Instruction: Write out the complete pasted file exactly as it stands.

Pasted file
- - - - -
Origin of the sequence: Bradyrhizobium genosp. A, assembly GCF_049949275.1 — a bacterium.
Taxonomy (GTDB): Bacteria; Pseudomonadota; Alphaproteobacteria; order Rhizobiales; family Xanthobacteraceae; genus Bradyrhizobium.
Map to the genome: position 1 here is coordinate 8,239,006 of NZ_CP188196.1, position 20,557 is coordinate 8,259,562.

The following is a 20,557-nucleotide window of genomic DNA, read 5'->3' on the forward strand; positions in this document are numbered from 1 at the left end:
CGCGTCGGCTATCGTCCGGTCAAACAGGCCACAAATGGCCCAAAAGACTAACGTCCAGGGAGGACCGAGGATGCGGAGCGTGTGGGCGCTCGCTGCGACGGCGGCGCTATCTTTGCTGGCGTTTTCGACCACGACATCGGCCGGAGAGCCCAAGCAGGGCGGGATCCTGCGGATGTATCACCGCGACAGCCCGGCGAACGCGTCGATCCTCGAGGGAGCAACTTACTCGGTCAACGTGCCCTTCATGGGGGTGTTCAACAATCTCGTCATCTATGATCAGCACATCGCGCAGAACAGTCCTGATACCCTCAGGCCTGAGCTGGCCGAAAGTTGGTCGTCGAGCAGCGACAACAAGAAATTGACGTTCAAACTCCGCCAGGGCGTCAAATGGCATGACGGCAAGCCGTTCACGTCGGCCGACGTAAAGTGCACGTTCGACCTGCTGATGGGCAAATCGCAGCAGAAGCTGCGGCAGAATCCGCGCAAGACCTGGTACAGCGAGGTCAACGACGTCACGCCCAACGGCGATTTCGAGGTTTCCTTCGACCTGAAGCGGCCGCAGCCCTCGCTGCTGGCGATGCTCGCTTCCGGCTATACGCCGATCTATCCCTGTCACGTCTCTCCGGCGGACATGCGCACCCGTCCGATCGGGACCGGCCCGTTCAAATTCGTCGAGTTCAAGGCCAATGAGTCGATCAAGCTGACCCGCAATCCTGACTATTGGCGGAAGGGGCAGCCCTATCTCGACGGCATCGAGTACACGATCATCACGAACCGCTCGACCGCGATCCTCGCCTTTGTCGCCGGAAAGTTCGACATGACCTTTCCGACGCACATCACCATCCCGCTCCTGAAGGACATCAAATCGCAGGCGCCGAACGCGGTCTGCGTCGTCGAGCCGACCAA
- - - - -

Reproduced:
Origin of the sequence: Bradyrhizobium genosp. A, assembly GCF_049949275.1 — a bacterium.
Taxonomy (GTDB): Bacteria; Pseudomonadota; Alphaproteobacteria; order Rhizobiales; family Xanthobacteraceae; genus Bradyrhizobium.
Map to the genome: position 1 here is coordinate 8,239,006 of NZ_CP188196.1, position 20,557 is coordinate 8,259,562.

The following is a 20,557-nucleotide window of genomic DNA, read 5'->3' on the forward strand; positions in this document are numbered from 1 at the left end:
CGCGTCGGCTATCGTCCGGTCAAACAGGCCACAAATGGCCCAAAAGACTAACGTCCAGGGAGGACCGAGGATGCGGAGCGTGTGGGCGCTCGCTGCGACGGCGGCGCTATCTTTGCTGGCGTTTTCGACCACGACATCGGCCGGAGAGCCCAAGCAGGGCGGGATCCTGCGGATGTATCACCGCGACAGCCCGGCGAACGCGTCGATCCTCGAGGGAGCAACTTACTCGGTCAACGTGCCCTTCATGGGGGTGTTCAACAATCTCGTCATCTATGATCAGCACATCGCGCAGAACAGTCCTGATACCCTCAGGCCTGAGCTGGCCGAAAGTTGGTCGTCGAGCAGCGACAACAAGAAATTGACGTTCAAACTCCGCCAGGGCGTCAAATGGCATGACGGCAAGCCGTTCACGTCGGCCGACGTAAAGTGCACGTTCGACCTGCTGATGGGCAAATCGCAGCAGAAGCTGCGGCAGAATCCGCGCAAGACCTGGTACAGCGAGGTCAACGACGTCACGCCCAACGGCGATTTCGAGGTTTCCTTCGACCTGAAGCGGCCGCAGCCCTCGCTGCTGGCGATGCTCGCTTCCGGCTATACGCCGATCTATCCCTGTCACGTCTCTCCGGCGGACATGCGCACCCGTCCGATCGGGACCGGCCCGTTCAAATTCGTCGAGTTCAAGGCCAATGAGTCGATCAAGCTGACCCGCAATCCTGACTATTGGCGGAAGGGGCAGCCCTATCTCGACGGCATCGAGTACACGATCATCACGAACCGCTCGACCGCGATCCTCGCCTTTGTCGCCGGAAAGTTCGACATGACCTTTCCGACGCACATCACCATCCCGCTCCTGAAGGACATCAAATCGCAGGCGCCGAACGCGGTCTGCGTCGTCGAGCCGACCAA